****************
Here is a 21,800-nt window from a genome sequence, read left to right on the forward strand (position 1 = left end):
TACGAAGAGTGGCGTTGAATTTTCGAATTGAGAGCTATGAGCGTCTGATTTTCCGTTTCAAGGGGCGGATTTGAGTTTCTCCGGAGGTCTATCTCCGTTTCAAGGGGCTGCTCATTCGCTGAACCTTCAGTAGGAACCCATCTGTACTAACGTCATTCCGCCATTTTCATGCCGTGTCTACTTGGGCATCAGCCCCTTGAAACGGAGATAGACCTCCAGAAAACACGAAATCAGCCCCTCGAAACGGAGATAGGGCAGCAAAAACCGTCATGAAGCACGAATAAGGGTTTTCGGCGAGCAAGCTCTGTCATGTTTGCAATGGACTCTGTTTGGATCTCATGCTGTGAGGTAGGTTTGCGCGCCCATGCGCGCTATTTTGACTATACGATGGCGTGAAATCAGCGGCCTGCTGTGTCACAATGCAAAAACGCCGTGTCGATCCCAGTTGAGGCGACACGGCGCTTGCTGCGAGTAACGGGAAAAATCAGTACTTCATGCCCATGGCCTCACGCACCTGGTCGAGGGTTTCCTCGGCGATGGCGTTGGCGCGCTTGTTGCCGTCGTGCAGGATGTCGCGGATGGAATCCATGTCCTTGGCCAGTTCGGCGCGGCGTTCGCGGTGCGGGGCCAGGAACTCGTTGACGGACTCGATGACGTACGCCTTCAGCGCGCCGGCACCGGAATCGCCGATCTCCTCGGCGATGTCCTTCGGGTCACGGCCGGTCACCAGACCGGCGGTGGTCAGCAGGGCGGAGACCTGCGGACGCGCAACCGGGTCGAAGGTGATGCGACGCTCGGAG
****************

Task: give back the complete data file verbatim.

Here is a 21,800-nt window from a genome sequence, read left to right on the forward strand (position 1 = left end):
TACGAAGAGTGGCGTTGAATTTTCGAATTGAGAGCTATGAGCGTCTGATTTTCCGTTTCAAGGGGCGGATTTGAGTTTCTCCGGAGGTCTATCTCCGTTTCAAGGGGCTGCTCATTCGCTGAACCTTCAGTAGGAACCCATCTGTACTAACGTCATTCCGCCATTTTCATGCCGTGTCTACTTGGGCATCAGCCCCTTGAAACGGAGATAGACCTCCAGAAAACACGAAATCAGCCCCTCGAAACGGAGATAGGGCAGCAAAAACCGTCATGAAGCACGAATAAGGGTTTTCGGCGAGCAAGCTCTGTCATGTTTGCAATGGACTCTGTTTGGATCTCATGCTGTGAGGTAGGTTTGCGCGCCCATGCGCGCTATTTTGACTATACGATGGCGTGAAATCAGCGGCCTGCTGTGTCACAATGCAAAAACGCCGTGTCGATCCCAGTTGAGGCGACACGGCGCTTGCTGCGAGTAACGGGAAAAATCAGTACTTCATGCCCATGGCCTCACGCACCTGGTCGAGGGTTTCCTCGGCGATGGCGTTGGCGCGCTTGTTGCCGTCGTGCAGGATGTCGCGGATGGAATCCATGTCCTTGGCCAGTTCGGCGCGGCGTTCGCGGTGCGGGGCCAGGAACTCGTTGACGGACTCGATGACGTACGCCTTCAGCGCGCCGGCACCGGAATCGCCGATCTCCTCGGCGATGTCCTTCGGGTCACGGCCGGTCACCAGACCGGCGGTGGTCAGCAGGGCGGAGACCTGCGGACGCGCAACCGGGTCGAAGGTGATGCGACGCTCGGAG